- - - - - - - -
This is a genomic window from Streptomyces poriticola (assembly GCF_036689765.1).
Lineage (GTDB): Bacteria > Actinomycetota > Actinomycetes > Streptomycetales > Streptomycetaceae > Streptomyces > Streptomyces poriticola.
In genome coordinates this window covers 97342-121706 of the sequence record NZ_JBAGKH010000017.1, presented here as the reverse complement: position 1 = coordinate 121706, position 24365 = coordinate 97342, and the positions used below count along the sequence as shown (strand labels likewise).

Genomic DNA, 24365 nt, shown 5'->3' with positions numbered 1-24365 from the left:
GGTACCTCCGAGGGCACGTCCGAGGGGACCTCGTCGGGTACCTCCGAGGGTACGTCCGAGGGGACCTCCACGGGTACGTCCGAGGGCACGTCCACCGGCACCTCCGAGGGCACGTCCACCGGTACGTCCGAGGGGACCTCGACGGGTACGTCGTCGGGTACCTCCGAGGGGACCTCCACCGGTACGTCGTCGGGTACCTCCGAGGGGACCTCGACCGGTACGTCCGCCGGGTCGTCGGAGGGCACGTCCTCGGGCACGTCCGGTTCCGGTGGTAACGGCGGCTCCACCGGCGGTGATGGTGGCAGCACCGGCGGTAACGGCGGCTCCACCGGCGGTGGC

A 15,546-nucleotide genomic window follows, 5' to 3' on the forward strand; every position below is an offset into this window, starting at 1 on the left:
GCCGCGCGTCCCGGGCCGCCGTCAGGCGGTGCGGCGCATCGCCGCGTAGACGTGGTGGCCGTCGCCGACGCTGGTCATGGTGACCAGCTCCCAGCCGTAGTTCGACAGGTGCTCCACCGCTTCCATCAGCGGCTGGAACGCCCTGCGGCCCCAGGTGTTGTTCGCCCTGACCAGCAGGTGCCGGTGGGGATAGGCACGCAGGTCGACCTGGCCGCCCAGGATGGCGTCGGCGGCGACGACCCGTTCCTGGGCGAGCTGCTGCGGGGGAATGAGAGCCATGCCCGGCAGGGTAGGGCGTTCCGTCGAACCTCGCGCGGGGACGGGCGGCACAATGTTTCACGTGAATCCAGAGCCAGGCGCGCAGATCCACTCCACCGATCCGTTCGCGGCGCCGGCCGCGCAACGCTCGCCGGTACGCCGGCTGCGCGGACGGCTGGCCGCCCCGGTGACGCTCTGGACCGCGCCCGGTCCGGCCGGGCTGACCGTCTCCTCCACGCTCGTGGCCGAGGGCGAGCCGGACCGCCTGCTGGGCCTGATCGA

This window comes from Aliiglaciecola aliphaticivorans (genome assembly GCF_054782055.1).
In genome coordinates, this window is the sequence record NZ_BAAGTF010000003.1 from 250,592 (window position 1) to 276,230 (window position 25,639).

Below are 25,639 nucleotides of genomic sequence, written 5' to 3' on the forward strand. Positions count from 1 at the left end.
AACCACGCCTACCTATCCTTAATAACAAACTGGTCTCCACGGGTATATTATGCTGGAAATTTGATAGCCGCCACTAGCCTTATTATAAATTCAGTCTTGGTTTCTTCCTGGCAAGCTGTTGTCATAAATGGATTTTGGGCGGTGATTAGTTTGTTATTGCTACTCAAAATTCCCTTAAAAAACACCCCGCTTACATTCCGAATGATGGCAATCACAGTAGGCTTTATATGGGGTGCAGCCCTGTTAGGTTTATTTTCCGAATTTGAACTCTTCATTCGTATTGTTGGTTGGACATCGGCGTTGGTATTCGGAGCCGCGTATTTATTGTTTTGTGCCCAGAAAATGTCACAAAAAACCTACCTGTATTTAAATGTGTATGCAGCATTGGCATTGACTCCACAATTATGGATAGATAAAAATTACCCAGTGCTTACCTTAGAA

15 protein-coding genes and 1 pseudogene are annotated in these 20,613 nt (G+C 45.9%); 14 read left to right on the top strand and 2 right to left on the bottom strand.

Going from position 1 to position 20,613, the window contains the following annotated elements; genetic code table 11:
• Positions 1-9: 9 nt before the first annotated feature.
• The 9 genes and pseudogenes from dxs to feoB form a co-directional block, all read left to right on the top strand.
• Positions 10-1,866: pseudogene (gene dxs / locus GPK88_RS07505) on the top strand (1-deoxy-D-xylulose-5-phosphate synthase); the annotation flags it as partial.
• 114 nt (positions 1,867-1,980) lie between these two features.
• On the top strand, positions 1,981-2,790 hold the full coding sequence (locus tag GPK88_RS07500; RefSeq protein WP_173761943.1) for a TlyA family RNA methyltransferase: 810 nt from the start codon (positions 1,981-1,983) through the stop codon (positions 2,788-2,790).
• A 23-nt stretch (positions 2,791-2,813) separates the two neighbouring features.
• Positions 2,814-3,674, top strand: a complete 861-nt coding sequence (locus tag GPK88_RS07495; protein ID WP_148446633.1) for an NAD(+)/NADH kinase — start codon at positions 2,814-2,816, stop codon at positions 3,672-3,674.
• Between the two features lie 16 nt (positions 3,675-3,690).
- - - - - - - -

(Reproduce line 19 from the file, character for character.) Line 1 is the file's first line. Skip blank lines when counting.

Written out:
• A 23-nt stretch (positions 2,791-2,813) separates the two neighbouring features.